As to the theory itself, it seems to us to be founded on a wrong psychology. Whatever doctrine the writer may actually hold as to the nature of the soul, his thoughts and language are evidently framed on the assumption of a much greater distinction between the cognitive and emotional faculties in man than actually exists. The very idea of a theology of feeling as distinct from that of the intellect, seems to take for granted that there are two percipient principles in the soul. The one sees a proposition to be true, the other sees it to be false. The one adopts symbols to express its apprehensions; the other is precise and prosaic in its language. We know, indeed, that the author would repudiate this statement, and deny that he held to any such dualism in the soul. We do not charge him with any theoretic conviction of this sort. We only say that thisundue dissevering the human faculties underlies his whole doctrine, and is implied In the theory which he has advanced. Both Scripture and consciousness teach that the soul is a unit; that its activity is one life. The one rational soul apprehends, feels, and determines. It is not one faculty that apprehends, another that feels, and another that determines. Nor can you separate in the complex states of mind of which we are every moment conscious, the feeling from the cognition. From the very nature of affection in a rational being, the intellectual apprehension of its object is essential to its existence. You cannot eliminate the intellectual element, and leave the feeling. The latter is but an attribute of the former, as much as form or color is an attribute of bodies. It is impossible, therefore, that what is true to the feelings should be false to the intellect. It is impossible that a man should have the feeling (i. e., the consciousness) of inability to change his own heart, and yet the conviction that he has the requisite power. The mind cannot exist in contradictory states at the same time. Men may indeed pass from one state to another. They may sometimes speak under the influence of actual experience; and sometimes under the guidance of a speculative theory; and such utterances may be in direct conflict. But then the contradiction is real and not merely apparent. The intellectual conviction expressed in the one state, is the direct reverse of that expressed in the other. These are the vacillations of fallible men, whose unstable judgments are determined by the varying conditions of their minds. We have known men educated under the influence of a skeptical philosophy, who have become sincere Christians. Their conversion was, of course, a supernatural process, involving a change of faith as well as feeling,. But as this change was not effected by a scientific refutation of their former opinions, but by the demonstration of the Spirit revealing to them the truth and power of the gospel; when the hearts of such men grow cold, their former skeptical views rise before them in all their logical consistence, and demand assent to their truth, which for the time is reluctantly yielded, though under a solemn protest of the conscience, When the Spirit returns revealing Christ, these demons of doubt vanish and leave the soul rejoicing in the faith. These states cannot co-exist. The one is not a state of feeling; the other of cognition. Both are not true; the one when judged by one standard; and the other, by another. They are opposite and Contradictory. The one affirms what the other denies. One must be false. A poor, fallible man driven about by the waves, may thus give utterance to different theologies under different states of mind; but the difference, as just stated, is that between truth and falsehood. Nothing of this kind can be admitted with regard to the sacred penmen, and therefore, this change to which uninspired men may be subject in their apprehension and expression of religious truth, cannot be attributed to those who spake as they were moved by the Holy Spirit.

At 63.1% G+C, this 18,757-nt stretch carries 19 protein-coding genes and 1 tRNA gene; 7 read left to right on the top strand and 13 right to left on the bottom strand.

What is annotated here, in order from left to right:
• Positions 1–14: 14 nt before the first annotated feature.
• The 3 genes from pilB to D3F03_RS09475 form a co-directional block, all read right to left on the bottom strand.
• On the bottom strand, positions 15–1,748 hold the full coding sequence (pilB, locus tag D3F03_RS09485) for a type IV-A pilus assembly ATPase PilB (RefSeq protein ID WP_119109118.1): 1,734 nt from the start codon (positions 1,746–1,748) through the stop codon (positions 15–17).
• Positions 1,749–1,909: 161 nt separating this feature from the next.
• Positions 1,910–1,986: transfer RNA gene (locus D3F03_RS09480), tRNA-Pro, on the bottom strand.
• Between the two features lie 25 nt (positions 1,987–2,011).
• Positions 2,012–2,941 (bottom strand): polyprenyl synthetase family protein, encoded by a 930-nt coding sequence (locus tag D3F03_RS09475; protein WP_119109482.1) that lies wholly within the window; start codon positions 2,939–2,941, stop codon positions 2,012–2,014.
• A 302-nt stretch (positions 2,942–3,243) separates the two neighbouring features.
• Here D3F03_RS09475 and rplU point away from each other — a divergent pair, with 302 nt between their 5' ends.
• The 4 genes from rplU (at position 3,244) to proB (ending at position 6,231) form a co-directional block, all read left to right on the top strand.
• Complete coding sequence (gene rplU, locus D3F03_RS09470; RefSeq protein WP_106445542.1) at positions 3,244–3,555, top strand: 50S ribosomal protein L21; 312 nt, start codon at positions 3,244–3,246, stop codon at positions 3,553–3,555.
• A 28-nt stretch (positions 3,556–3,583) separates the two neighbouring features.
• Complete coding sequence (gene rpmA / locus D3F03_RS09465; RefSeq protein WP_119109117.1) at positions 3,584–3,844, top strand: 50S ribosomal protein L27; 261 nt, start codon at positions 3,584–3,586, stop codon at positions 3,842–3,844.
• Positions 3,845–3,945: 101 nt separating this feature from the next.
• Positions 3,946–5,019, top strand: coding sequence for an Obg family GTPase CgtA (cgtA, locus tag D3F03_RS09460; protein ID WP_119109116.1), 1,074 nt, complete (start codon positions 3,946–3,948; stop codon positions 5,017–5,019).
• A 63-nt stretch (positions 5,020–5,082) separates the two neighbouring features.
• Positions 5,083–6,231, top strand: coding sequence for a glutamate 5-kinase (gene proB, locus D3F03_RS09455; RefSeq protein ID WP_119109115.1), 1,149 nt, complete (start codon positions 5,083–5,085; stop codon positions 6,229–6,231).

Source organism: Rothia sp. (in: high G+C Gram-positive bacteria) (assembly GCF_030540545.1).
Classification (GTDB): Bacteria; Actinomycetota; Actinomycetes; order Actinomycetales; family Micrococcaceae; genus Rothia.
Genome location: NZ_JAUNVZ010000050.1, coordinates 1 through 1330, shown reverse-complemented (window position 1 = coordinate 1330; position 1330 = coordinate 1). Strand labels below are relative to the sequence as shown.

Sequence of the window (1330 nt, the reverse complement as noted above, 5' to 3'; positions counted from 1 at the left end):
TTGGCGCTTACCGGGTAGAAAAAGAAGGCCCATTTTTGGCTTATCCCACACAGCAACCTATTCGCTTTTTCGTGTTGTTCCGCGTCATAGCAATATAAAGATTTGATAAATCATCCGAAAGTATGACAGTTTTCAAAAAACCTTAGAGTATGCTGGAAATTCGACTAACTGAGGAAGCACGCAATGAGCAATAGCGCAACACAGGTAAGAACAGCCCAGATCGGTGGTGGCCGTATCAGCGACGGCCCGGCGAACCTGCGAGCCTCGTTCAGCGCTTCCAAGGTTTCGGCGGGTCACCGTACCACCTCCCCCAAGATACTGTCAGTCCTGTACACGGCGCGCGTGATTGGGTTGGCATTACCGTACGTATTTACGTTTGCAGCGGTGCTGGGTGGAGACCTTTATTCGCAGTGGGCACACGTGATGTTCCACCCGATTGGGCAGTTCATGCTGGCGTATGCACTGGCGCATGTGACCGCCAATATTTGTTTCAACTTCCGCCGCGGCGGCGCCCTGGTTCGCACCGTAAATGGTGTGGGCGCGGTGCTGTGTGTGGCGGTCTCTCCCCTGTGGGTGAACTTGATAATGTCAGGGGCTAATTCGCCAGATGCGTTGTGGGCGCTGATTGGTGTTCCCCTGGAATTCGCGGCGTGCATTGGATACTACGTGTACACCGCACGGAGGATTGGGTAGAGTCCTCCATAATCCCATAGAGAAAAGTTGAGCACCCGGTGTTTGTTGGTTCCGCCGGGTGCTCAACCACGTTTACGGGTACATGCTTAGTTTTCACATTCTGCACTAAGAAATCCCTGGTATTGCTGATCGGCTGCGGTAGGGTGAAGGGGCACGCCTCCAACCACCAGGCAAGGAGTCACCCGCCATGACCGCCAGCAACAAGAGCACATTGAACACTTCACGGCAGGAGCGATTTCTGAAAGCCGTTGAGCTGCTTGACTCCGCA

The changes just referred to are therefore something very different from those for which our author contends, and consequently the occurrence of such changes in the experience of men, is no proof of the correctness of his theory; neither do they show that the mind is not one percipient, feeling, and willing agent. The point which we wish now to urge is that the theory of Professor Park assumes a greater difference in the faculties of the soul than actually exists. From its individuality and unity, it follows that all its affections suppose a cognition of their appropriate objects, and that such cognition is an intellectual exercise, and must be conformed to the laws of the intelligence; and consequently in those complex states of mind to which our author refers as illustrating the origin of the theology of feeling, the rational element. is that very cognition by the intellect which belongs to the other form of theology. Besides, it is to be remembered that although in the apprehension of speculative truths, as in mathematics, for example, the cognition is purely an intellectual exercise, but when the object is an aesthetic or moral truth the apprehension is of necessity complex. There is no such thing as a purely intellectual cognition of a moral truth. It is the exercise of a moral nature; it implies moral sensibility. It of necessity, involves feeling to a greater or less degree. It is the cognition of a being sensitive to moral distinctions, and without that sensibility there can be no such cognition. To separate these two elements therefore is impossible, and to place them in collision is a contradiction. A man can no more think an object to be cold which he feels to be warm, or to be beautiful which he sees to be deformed, than he can apprehend it as false and feel it to be true. It contradicts the laws of our nature as well as all experience, to say that the feelings apprehend Christ as suffering the penal)! of the law in our stead, while the intellect pronounces such apprehension to be false. You might as well say that we feel a thing to be good while we see it to be sinful, or feel it to be pleasant while we know it to be the reverse. Professor Park's whole theory is founded upon the assumption that such contradictions actually exist. It supposes not different modes of activity, but different percipient agencies in the soul. It assumes not that the soul can perceive one way at one time and another way at another time, which all admit, but that the feelings perceive in one way and the intellect in another; the one seeing a thing as true while the other sees it to be false. It is important to note the distinction between the different judgments which we form of the same object, in different states of mind, and the theory of this discourse. The distinction is twofold. The diverse successive judgments of which we are conscious, are different intellectual cognitions;; and not different modes of apprehending the same object by different faculties- the feelings and the intellect. For example, if a man judges at one time Christianity to be true, and at another that it is false it would be absurd to say that it is true to his feelings, and false to his intellect.